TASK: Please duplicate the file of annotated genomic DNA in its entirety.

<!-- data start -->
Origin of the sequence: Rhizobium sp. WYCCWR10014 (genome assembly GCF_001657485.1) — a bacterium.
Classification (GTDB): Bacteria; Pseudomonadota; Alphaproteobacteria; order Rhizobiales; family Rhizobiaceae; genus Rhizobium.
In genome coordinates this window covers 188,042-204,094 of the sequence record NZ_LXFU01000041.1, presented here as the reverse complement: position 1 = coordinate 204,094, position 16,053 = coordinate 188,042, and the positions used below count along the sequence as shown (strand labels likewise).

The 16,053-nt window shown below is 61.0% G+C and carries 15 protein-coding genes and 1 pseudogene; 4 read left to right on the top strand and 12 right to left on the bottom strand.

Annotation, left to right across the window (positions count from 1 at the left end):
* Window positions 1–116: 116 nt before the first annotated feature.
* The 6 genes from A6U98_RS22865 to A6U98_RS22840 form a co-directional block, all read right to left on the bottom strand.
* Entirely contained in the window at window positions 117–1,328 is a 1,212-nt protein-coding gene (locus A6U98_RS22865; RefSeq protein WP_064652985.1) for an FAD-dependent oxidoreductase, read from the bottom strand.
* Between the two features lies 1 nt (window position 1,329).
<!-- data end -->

Origin of the sequence: Rhizobium sp. WYCCWR10014 (genome assembly GCF_001657485.1) — a bacterium.
Classification (GTDB): Bacteria; Pseudomonadota; Alphaproteobacteria; order Rhizobiales; family Rhizobiaceae; genus Rhizobium.
In genome coordinates this window covers 188,042-204,094 of the sequence record NZ_LXFU01000041.1, presented here as the reverse complement: position 1 = coordinate 204,094, position 16,053 = coordinate 188,042, and the positions used below count along the sequence as shown (strand labels likewise).

The 16,053-nt window shown below is 61.0% G+C and carries 15 protein-coding genes and 1 pseudogene; 4 read left to right on the top strand and 12 right to left on the bottom strand.

Annotation, left to right across the window (positions count from 1 at the left end):
* Window positions 1–116: 116 nt before the first annotated feature.
* The 6 genes from A6U98_RS22865 to A6U98_RS22840 form a co-directional block, all read right to left on the bottom strand.
* Entirely contained in the window at window positions 117–1,328 is a 1,212-nt protein-coding gene (locus A6U98_RS22865; RefSeq protein WP_064652985.1) for an FAD-dependent oxidoreductase, read from the bottom strand.
* Between the two features lies 1 nt (window position 1,329).